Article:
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The journey of Korean food

Jun 07,2021 - Last updated at Jun 07,2021

The phenomenal growth of Korean popular culture is owed in no small measure to Korean food, or Hansik, which has evolved through centuries of social and political change to rise to international prominence.

Patience, effort, philosophy and principle have guided the journey of Korean food and helped it endure, while formality, manner and taste have helped inform Korean and, more recently, foreign palates, making Hansik as popular abroad as it is on the Korean Peninsula.

Influenced by Confucian formalities and convention, Koreans apply stringent protocols to culinary practices. Rather than treating food as a means of mere sustenance, traditional Korean societies strictly maintained customs and formality at every meal. Old recipes show the balance and delicacy with which ingredients and food elements were combined, making meals remarkably proportioned while containing assortments of meat, vegetables, seasonings and sauces.

Not the type to nonchalantly eat, Koreans’ ancestors kept count of side dishes designated for each occasion, even for ordinary meals, with each assembled meal featuring evenly balanced combinations of plant- and animal-based items, of main and side dishes and of the five primary ethnic colours.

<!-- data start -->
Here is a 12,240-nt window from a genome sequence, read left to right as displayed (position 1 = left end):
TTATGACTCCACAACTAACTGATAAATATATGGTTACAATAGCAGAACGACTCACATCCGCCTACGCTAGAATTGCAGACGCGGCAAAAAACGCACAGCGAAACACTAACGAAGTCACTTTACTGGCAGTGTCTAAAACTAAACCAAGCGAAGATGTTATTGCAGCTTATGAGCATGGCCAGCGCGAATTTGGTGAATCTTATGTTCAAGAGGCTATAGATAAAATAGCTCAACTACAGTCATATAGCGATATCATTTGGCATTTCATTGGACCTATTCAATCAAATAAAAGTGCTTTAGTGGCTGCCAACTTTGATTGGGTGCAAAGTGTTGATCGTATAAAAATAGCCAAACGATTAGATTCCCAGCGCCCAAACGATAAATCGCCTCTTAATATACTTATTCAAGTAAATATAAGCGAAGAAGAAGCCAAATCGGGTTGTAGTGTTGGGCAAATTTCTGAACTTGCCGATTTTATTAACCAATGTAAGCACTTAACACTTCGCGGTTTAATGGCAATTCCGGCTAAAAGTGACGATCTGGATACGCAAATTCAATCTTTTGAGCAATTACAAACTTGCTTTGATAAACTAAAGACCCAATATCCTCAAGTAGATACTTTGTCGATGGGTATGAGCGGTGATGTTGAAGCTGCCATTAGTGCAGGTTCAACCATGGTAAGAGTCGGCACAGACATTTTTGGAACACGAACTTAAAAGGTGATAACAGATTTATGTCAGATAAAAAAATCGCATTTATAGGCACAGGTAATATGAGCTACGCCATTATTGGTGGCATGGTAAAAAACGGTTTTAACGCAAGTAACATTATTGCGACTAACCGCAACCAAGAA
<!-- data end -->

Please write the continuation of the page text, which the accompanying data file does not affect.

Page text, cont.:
Globalisation, popular culture, music, movies, drama and online games brought Korea closer to the Western public; its cuisine has gained many aficionados, because it is both tasty and healthy

Grains, legumes, meats, condiments and seasoning blend to make Hansik ever more popular and Korean restaurants a fixture in many western countries. 

Rice, a crucial staple of Korean food, is often mixed with a variety of dishes that witness constant evolution in both its traditional and fusion forms.

If once only the Korean barbecue (bulgogi) was familiar to non-Koreans, now having Hansik constitutes a new and exciting culinary experience. Its unique flavour and depth are given by the use of fermented foods that include sauces, infused in the dishes, the famous kimchi — which epitomises Koreans’ culture of community and sharing, and some varieties of which were registered with UNESCO’s list of Humanity’s Intangible Cultural heritage in 2013 — pickled vegetables, soy bean paste or traditional rice wine. These fermented food items are unique to Korean cuisine. An essential part of any Korean dish is the seasoning, which consists of various sauces made from ingredients such as sesame oil, minced garlic, green onions and ginger.

Korean food reflects the abundance of ingredients each of the four distinct seasons has to offer, is infused with the colours, smells, textures and flavours of the season, and reveals a careful balance, for, Koreans continually sought to find ingredients that could work together in perfect harmony and be beneficial for health.

Healthy and delicious, elegant and varied, Korean food is making a reputable name, solidly asserting itself in the fickle culinary world and proving that it is here to stay.

This article is contributed to The Jordan Times by the Korean embassy on the occasion of the launching of K-food in Amman from June 10 to 12.

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